The Nine Forms of Goddess Durga

Depending on the region, different forms of the Goddess Durga are worshipped. The forms are:

  • Durga, the invincible
  • Bhadrakali, the auspicious and fortunate
  • Amba or Jagdamba, Mother of the universe
  • Annapoorna, the giver of food
  • Sarvamangala, the giver of joy all around
  • Bhairavi, the terrifying
  • Chandika, the violent
  • Lalita, the beautiful
  • Bhavani, the giver of life
  • Mookambika, the one who listens

Fasting During Navratri

Fasting is a common practice observed by many during Navratri. Meat, alcohol, grains, wheat, onions, and garlic are avoided by those fasting.

Grains are avoided as they are believed to absorb negative energy due to the seasonal changes at this time.

The Legend of Navratri

Though Navratri is a mix of various themes, the common factor is the destruction of evil or the victory of good over evil.

In the Chaitra Navratri, Demon Mahishasura (who had defeated all the Gods) was ultimately killed by Goddess Durga. After the Gods were defeated, they approached Brahma, Vishnu, and Mahesh, whose collective energy gave rise to shakti or power in the form of Goddess Durga. They appealed to her to kill the demon.

In the Chaitra Navratri, the 9th day is celebrated as Ram Navami, the day Lord Rama was born.

In the Sharad Navratri, the 10th day is celebrated as Vijayadashami or Dusshera, the day when the demon king Ravana was killed by Lord Rama.

The Nine Days

The nine days are divided into three sets of three days each to worship the three different attributes of the Goddess.

Goddess Durga


Day 1 – 3

The Goddess is worshipped in the form of Durga or Kali, in the form of a Warrior Goddess dressed in red and riding on a lion.

Goddess Laxmi


Day 4 – 6

During the middle three days, the Goddess is worshipped in the form of Lakhshmi, the Goddess of wealth and prosperity, dressed in gold.

Goddess Saraswati


Day 7 – 9

In the last three days, the Goddess is worshipped in the form of Goddess Saraswati, the Goddess of knowledge, dressed in white and sitting on a white swan.

Garba Dance


About Garba Dance

It is a folk dance form of Gujarat state in India. This dance is performed around a centrally placed earthen pot called a “garbha” in which a small lighted earthen lamp called a “deep” is kept. Dancers dance in circular movements around this “Garbha Deep” while also revolving.

The dance’s circular patterns represent the movement of time and the cycle of life from birth to death to rebirth again. The only thing that remains constant is the feminine form of Divinity that is the Goddess Durga, represented by the Garbha Deep.

Thus, by way of the Garba dance, the goddess Durga is honored.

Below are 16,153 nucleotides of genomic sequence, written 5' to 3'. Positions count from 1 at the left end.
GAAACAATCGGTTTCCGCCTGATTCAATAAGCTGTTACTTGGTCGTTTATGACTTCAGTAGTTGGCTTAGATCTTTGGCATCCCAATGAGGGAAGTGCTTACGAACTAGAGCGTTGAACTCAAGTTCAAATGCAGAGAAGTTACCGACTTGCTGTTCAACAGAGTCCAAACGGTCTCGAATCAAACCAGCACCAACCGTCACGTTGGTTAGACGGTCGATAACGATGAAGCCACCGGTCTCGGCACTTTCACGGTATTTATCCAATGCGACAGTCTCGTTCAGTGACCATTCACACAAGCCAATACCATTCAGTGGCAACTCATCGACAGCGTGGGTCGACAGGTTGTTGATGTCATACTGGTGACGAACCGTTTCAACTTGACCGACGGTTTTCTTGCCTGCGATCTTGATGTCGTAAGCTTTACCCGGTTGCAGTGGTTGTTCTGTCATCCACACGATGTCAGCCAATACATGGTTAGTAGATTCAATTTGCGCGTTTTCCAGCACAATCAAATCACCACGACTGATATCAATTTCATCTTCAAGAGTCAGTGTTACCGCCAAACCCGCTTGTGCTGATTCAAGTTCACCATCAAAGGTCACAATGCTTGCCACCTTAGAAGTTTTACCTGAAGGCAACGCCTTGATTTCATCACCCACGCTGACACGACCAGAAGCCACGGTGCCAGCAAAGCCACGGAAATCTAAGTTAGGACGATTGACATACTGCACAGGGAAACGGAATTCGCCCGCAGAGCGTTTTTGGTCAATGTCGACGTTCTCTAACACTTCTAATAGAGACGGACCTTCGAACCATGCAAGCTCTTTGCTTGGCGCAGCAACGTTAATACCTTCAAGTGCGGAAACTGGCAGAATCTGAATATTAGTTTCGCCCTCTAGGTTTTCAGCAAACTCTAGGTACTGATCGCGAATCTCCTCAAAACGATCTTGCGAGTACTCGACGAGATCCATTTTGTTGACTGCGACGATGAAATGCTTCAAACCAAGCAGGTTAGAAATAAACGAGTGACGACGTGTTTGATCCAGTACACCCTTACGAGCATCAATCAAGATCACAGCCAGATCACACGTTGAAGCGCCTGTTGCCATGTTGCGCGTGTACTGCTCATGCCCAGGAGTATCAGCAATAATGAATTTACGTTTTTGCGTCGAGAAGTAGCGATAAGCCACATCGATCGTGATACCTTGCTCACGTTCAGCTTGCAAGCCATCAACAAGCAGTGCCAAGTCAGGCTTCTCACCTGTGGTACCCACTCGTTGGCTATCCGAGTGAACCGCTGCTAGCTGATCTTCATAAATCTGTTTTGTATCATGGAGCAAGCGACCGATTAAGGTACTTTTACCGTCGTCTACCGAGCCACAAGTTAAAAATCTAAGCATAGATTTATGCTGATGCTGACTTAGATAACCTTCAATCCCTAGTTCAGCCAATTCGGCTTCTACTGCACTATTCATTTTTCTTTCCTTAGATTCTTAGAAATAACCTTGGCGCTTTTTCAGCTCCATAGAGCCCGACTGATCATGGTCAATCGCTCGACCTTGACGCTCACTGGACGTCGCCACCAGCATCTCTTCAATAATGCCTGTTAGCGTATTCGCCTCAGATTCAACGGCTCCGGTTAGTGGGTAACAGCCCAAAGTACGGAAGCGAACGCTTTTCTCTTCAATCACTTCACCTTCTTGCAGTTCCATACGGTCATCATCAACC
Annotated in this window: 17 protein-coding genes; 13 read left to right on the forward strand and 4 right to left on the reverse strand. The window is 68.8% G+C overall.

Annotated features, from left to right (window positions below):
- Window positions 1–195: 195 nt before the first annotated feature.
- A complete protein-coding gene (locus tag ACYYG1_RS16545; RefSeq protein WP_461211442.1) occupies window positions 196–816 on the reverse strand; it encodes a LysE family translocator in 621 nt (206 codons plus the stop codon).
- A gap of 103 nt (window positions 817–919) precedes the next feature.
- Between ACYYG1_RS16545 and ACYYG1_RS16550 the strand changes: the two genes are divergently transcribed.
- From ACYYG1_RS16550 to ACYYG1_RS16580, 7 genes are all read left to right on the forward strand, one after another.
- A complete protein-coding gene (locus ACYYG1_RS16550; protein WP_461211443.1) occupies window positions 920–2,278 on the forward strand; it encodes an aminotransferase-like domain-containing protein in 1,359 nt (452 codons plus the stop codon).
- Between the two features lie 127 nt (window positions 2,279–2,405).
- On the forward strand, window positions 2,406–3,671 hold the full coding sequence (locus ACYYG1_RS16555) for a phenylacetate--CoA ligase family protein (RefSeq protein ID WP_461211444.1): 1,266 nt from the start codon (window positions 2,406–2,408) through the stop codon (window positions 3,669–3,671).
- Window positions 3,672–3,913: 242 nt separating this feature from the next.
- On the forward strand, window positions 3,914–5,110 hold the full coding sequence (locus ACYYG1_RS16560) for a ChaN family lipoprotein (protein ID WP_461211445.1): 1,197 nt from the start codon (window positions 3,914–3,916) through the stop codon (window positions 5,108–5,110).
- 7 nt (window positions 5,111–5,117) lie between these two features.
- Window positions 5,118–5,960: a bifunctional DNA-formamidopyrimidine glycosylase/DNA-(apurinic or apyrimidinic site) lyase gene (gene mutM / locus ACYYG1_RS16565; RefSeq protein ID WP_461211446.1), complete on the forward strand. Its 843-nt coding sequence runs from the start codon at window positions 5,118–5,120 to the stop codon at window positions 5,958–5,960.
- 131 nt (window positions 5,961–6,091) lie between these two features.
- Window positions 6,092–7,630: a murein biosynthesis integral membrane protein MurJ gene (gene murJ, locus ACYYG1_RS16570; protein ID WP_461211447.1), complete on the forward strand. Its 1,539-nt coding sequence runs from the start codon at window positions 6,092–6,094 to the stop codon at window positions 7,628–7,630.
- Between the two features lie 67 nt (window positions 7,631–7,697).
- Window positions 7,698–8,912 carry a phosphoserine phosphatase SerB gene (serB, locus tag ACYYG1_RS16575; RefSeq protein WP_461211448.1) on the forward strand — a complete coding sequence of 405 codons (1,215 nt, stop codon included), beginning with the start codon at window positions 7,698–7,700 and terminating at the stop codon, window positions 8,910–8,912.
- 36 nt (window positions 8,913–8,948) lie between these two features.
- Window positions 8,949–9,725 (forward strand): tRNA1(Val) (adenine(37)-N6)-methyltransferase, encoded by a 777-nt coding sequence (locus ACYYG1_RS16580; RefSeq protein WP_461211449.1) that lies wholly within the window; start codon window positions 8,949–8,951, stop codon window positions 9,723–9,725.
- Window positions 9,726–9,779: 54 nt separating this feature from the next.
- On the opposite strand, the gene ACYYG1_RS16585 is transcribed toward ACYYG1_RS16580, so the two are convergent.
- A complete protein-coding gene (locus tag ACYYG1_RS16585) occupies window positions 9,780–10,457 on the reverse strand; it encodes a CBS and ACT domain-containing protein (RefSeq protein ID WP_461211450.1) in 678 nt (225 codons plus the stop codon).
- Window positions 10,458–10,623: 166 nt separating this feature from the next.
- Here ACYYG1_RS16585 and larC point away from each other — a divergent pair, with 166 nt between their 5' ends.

Garba Video

Dandia Dance

Dandia dance
Dandia dance | Source

Difference Between Garba & Dandiya Dance

The main difference between these two dances is that Garba is performed before the worship or Aarti of the Goddess Durga, while Dandiya dance is done after the worship.

Another difference is that Dandiya is performed with wooden sticks while Garba has just the hand and feet movements.

Both men and women take part in these dances.

Dandiya Video

The Rituals

There are some different rituals associated with Navratri depending on in which state it is celebrated, though Durga Puja is one common factor. Some of these are:

In Gujarat:
After the worship of the Goddess Durga in the evening, traditional dances like Garba and Dandiya are held at night. Around a central lighted lamp, men and women wearing traditional costumes dance in a circle to the accompaniment of devotional songs. Dandia is performed with a stick held in each hand which is struck against the stick of the partner. The dance goes on till the wee hours of the morning. Each locality makes arrangement for these celebrations and rituals.

In Maharastra:
The 10th day is considered auspicious for starting a new business, buying a house, etc.

In West Bengal:
Durga puja is celebrated here on a massive scale. Massive idols of Goddess Durga are installed and huge pandals are set up at various places for devotees to visit and worship. Everyone attends in new clothes.

In Punjab:
Kanya puja is done on the 8th day of the festival before breaking the fast. These girls of prepubescent age are offered puris, chana, halwa, and red scarves.

In South India:
Idols of various Gods and Goddesses are placed on specially set-up steps. This arrangement is called Golu.

In Mysore, district of Karnataka:
Decorated elephants are taken out in a procession. The streets are colorfully decorated. The royal deity of Mysore, Chamundi is worshipped on this day. Computers, books, vehicles, kitchen tools are worshipped on the 9th day.

In Kerala:
In the last three days, books are worshipped.

Navratri Golu

The different deities that are worshipped during the nine-day Navratri festival.
The different deities that are worshipped during the nine-day Navratri festival. | Source

Navratri Dishes

Some dishes that are traditionally prepared during Navratri are:

Watch the recipe videos below.

Sabudana Puris & Vadas Recipe

Vrat Ke Chawal: Rice for Fast Recipe

Sabudana Kheer: Tapioca Pudding

Singhara Pakora for Vrat – Navratra

Rava Kesari – Arusuvai Kitchen

Sabudana Kheer Recipe: How to Make Saboodana Kheer